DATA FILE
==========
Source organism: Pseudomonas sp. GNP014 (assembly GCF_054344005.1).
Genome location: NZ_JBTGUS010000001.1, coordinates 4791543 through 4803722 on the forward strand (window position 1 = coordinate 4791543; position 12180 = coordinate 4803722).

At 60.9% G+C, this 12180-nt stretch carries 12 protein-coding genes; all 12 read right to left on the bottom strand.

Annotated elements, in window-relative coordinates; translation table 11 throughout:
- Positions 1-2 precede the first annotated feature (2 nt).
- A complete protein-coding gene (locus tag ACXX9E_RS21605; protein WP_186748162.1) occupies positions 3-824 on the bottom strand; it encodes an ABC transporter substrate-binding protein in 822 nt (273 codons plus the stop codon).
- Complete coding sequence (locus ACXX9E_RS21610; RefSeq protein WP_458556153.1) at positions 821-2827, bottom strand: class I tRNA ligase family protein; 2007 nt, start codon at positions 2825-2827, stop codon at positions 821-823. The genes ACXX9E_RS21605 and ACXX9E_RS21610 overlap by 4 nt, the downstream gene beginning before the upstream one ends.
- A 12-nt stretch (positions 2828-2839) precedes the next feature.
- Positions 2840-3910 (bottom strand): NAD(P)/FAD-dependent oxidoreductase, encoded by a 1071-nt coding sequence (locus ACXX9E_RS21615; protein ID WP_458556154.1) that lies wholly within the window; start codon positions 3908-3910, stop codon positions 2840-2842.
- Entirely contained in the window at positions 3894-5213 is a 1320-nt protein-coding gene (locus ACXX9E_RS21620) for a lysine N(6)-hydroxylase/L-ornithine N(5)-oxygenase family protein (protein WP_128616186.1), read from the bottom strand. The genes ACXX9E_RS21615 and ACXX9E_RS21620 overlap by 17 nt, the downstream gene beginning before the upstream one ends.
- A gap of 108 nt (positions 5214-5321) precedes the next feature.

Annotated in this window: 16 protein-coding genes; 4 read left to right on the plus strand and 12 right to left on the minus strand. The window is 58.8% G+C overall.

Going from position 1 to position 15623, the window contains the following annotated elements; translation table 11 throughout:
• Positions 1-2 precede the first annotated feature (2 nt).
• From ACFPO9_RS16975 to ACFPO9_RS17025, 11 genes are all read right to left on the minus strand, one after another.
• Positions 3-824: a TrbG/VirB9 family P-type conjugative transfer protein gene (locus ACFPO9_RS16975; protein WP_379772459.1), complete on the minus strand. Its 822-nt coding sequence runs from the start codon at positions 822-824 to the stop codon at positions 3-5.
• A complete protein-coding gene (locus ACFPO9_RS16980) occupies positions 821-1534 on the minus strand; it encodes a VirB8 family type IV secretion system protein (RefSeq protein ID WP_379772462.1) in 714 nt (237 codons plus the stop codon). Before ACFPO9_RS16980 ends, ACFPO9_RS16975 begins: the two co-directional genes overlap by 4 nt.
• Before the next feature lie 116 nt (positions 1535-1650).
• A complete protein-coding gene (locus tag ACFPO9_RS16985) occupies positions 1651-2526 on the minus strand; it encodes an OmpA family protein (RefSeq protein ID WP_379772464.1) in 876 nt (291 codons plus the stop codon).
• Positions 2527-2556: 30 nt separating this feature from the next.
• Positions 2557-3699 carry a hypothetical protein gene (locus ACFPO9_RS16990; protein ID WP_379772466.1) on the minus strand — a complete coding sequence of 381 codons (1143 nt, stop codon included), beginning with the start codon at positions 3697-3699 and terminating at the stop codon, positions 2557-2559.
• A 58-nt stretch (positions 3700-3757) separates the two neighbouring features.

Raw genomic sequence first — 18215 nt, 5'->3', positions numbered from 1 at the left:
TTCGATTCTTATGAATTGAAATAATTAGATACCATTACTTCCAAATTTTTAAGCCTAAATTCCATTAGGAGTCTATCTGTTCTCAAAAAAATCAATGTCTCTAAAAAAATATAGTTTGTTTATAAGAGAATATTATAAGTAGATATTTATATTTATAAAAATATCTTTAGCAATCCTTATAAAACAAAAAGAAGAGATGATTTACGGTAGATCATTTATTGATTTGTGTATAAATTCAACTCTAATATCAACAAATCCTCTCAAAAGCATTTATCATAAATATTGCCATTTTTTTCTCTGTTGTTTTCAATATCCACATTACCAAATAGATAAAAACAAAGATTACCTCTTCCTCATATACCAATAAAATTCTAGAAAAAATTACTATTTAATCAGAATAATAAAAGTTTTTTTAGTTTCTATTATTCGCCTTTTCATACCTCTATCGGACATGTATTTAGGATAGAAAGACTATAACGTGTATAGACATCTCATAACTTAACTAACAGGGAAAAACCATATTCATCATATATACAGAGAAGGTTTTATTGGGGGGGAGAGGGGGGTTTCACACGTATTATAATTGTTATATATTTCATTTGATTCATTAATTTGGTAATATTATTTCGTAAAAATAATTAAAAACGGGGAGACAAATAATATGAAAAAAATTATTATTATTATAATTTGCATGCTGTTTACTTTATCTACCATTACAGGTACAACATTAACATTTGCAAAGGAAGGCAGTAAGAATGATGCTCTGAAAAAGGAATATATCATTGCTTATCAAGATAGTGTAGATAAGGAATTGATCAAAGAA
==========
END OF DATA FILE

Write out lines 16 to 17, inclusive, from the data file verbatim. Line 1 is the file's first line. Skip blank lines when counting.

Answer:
• Positions 3-824: a TrbG/VirB9 family P-type conjugative transfer protein gene (locus ACFPO9_RS16975; protein WP_379772459.1), complete on the minus strand. Its 822-nt coding sequence runs from the start codon at positions 822-824 to the stop codon at positions 3-5.
• A complete protein-coding gene (locus ACFPO9_RS16980) occupies positions 821-1534 on the minus strand; it encodes a VirB8 family type IV secretion system protein (RefSeq protein ID WP_379772462.1) in 714 nt (237 codons plus the stop codon). Before ACFPO9_RS16980 ends, ACFPO9_RS16975 begins: the two co-directional genes overlap by 4 nt.